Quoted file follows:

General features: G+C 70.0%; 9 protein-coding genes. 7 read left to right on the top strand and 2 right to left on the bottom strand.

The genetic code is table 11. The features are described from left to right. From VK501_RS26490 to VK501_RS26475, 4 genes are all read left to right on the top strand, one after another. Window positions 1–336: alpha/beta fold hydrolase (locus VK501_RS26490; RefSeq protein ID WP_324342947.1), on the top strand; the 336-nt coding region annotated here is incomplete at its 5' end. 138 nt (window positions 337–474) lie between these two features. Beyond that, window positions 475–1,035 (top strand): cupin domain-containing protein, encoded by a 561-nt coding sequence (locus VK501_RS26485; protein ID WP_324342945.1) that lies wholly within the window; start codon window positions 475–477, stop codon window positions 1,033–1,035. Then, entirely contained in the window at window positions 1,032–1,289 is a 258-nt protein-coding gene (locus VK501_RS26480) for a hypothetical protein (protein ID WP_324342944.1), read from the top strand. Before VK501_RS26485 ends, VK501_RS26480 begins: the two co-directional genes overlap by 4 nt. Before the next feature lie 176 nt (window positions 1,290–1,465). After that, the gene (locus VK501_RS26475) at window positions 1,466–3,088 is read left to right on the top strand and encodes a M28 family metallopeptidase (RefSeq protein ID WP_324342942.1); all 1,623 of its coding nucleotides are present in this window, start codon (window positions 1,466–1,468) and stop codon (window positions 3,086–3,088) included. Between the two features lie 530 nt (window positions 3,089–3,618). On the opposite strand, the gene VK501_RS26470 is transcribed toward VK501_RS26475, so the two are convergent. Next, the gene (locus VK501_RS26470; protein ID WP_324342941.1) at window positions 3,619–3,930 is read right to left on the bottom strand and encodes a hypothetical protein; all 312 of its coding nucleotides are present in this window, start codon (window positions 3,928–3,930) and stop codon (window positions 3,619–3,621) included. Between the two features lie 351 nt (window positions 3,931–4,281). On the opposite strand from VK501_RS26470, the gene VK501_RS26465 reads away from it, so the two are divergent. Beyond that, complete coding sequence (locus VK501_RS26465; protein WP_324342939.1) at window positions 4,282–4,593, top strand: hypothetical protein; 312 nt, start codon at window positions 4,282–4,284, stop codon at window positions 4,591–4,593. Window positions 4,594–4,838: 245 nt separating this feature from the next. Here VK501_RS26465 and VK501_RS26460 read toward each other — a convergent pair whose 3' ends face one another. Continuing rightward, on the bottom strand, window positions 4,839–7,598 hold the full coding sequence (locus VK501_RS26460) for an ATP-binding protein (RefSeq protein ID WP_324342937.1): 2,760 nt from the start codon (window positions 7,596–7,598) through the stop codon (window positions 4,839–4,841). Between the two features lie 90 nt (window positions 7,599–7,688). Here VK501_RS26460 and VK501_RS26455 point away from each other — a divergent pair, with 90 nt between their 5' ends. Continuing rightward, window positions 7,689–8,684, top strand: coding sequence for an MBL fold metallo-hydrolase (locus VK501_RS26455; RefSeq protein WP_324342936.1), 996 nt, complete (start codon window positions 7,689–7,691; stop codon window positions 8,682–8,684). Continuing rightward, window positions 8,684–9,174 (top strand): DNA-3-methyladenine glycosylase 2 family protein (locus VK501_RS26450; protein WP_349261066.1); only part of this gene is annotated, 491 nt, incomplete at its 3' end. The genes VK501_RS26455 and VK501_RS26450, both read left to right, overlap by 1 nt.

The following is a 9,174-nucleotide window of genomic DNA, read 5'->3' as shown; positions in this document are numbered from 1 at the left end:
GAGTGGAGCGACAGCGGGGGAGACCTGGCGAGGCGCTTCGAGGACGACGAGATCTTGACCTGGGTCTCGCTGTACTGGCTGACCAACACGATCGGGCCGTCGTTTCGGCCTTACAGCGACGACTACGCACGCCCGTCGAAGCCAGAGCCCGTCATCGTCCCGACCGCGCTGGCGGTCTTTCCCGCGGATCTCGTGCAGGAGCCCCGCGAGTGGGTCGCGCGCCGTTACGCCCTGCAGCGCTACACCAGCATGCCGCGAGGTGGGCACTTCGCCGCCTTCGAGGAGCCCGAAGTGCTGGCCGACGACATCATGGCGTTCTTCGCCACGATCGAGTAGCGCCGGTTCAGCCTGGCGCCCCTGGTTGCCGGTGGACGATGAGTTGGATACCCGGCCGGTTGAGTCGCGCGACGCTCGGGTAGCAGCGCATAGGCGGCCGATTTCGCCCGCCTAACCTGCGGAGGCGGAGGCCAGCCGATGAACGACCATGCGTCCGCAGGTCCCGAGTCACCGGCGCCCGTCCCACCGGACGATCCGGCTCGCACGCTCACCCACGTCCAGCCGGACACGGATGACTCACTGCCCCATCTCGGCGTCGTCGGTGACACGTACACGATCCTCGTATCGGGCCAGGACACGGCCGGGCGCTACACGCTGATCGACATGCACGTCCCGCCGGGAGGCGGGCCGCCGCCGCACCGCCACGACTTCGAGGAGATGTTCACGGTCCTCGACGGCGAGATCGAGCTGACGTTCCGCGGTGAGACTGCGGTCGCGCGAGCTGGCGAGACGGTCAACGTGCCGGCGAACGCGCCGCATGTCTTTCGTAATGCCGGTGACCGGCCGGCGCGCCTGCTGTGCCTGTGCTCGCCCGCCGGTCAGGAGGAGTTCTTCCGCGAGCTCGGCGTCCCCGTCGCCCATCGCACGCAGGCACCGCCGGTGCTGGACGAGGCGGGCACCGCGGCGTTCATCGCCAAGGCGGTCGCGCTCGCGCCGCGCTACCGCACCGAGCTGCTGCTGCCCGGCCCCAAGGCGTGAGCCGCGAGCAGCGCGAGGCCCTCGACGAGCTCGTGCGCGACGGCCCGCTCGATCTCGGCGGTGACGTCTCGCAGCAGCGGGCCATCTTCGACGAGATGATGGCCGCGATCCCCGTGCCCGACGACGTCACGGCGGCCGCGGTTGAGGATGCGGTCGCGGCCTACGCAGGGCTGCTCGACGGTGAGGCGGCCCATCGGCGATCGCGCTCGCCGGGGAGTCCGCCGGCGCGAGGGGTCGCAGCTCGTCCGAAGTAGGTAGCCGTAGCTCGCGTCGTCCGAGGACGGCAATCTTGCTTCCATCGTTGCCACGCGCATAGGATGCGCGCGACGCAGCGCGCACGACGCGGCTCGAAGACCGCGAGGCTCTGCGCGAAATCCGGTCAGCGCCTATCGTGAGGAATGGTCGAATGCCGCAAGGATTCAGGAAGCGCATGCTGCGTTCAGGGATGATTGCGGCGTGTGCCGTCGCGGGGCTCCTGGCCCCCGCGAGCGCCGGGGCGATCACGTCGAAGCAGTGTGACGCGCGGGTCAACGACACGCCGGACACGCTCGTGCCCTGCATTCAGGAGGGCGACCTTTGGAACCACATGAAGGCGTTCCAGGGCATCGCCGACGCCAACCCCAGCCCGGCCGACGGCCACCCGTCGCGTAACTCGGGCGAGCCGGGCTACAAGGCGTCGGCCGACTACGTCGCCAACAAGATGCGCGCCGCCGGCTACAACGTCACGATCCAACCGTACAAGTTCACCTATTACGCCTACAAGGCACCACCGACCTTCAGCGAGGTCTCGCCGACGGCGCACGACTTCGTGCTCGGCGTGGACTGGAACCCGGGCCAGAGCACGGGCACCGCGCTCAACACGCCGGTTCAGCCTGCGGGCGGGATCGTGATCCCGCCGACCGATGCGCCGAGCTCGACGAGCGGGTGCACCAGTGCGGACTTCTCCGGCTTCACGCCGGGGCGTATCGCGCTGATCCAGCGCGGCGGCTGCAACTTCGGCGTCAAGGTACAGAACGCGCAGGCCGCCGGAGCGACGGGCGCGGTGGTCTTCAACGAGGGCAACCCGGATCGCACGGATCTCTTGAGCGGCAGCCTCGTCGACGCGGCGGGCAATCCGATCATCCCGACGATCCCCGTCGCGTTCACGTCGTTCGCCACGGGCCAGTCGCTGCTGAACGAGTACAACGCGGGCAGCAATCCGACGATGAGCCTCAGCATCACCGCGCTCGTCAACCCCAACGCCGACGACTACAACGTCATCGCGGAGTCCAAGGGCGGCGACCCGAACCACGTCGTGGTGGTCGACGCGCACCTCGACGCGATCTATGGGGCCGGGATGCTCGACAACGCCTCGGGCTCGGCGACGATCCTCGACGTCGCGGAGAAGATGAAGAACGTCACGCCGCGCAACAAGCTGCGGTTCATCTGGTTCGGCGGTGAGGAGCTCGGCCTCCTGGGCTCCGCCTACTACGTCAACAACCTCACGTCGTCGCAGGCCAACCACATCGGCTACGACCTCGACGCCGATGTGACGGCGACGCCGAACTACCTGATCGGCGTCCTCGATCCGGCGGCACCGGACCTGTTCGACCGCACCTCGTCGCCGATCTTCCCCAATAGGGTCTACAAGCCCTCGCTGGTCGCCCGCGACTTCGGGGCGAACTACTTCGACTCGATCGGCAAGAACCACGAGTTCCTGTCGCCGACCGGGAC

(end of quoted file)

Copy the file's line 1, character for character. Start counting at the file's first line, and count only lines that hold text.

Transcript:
General features: G+C 70.0%; 9 protein-coding genes. 7 read left to right on the top strand and 2 right to left on the bottom strand.